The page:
ADHD and Weed: A Look at the Latest Research

weed and adhd
By Rebecca Olmos Updated March 8th

Fact-checked by Alexandra Arnett, MS

Medically reviewed by Dr. Brian Kessler, MD

ADHD has been diagnosed in over 6 million children under 17, according to the CDC. This neurodevelopmental disorder can affect various aspects of a patient's life and well-being, from daily tasks to work and personal relationships. 

While many treatment options are available, from prescription medication to psychotherapy, plenty of patients also seek alternative remedies. With the rise in accessibility of cannabis products, many ADHD patients have even considered the federally illegal but robustly versatile and therapeutic plant as an option. 

Get Your Medical Card Online Get approved today in minutes with the nation's #1 trusted medical card provider.
No appointment needed. Only billed if approved.

What is ADHD?

Attention deficit hyperactivity disorder, better known as ADHD, is a neurodevelopmental disorder that affects an individual’s ability to function, usually diagnosed by age 12 and continues throughout life. The symptoms affect attentiveness, hyperactivity, impulsivity, and emotional regulation, impacting the ability to perform daily tasks and reach developmental goals. 

The condition has become more prevalent in the last 10 to 15 years but has been diagnosed under different names, like minimal brain dysfunction, since the 1930s. ADHD and ADD (attention deficit disorder) used to be classified as two separate diagnoses but have since been combined under one umbrella term separated into three categories: predominantly inattentive, predominantly hyperactivity, and combined.

For a person to be diagnosed with ADHD, the symptoms must be present in multiple settings like school and home. This requirement also reflects the condition's ability to affect various circumstances for the individual, from general disorganization to emotional frustration. 

For this reason, treatment is usually a mix between prescribed medication and psychotherapy. Doctors recommend more than a few different types of medications for patients, including stimulants, non-stimulants, and antidepressants.

In one review, stimulants, both amphetamines and methylphenidates, were effective in treating ADHD in about 70% of patients. Adverse side effects of these medications may include disrupted sleep, headaches, changes in appetite, and stomach issues.1 The wide range of effective and adverse effects can cause some patients to seek alternative treatment methods, like cannabis, for their ADHD diagnosis.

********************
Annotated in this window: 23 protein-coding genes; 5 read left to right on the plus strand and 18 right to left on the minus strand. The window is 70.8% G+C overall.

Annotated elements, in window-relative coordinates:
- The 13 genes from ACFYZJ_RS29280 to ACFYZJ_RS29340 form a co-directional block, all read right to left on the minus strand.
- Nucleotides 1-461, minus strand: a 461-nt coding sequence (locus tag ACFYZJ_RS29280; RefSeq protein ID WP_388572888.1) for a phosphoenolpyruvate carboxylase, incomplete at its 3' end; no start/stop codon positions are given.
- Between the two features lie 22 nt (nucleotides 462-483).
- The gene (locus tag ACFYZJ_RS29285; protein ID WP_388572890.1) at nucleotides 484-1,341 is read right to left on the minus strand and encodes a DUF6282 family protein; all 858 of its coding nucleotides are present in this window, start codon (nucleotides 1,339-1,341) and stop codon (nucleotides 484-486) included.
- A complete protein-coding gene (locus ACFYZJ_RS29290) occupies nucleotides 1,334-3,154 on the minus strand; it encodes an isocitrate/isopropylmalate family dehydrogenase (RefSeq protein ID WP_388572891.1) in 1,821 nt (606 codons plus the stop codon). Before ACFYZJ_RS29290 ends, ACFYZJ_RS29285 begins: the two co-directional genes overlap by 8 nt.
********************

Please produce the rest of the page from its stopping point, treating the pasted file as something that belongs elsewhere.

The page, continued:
Can Weed Help with ADHD?

does weed help with adhd

While many patients have found cannabis products helpful in managing their ADHD symptoms, researchers have found evidence that it may not always be the best remedy and even exacerbate certain symptoms.

One extensive review of self-reported cannabis use of patients across 268 online platforms found that 25% believed cannabis was therapeutic for ADHD, while only 8% believed it to be harmful.2 The usefulness of cannabis for ADHD patients may be due to its wide range of potential effects. 

Symptoms of ADHD can vary and are unique to the individual but can include being unable to sit still, an inability to concentrate, excessive talking, and being easily distracted. Cannabis may be helpful with its potential to be relaxing, calming, and useful for some when needing to focus.3,4 One study even noted that cannabis may be able to help increase dopamine in the brain, which may be helpful since ADHD patients are known to have lower levels of dopamine than average.5

However, one review of several studies noted that cannabis and ADHD may have the same adverse effects on attention, memory, and executive dysfunction. They also found that patients with ADHD are at a higher risk of developing cannabis use disorder, but none of them linked cannabis to symptoms of ADHD getting better or worse.6  

How weed and ADHD interact or affect one another may be unique to the individual. If you are interested in cannabis as a treatment for ADHD or its symptoms, it’s best to speak with your medical team, especially if you take any medications.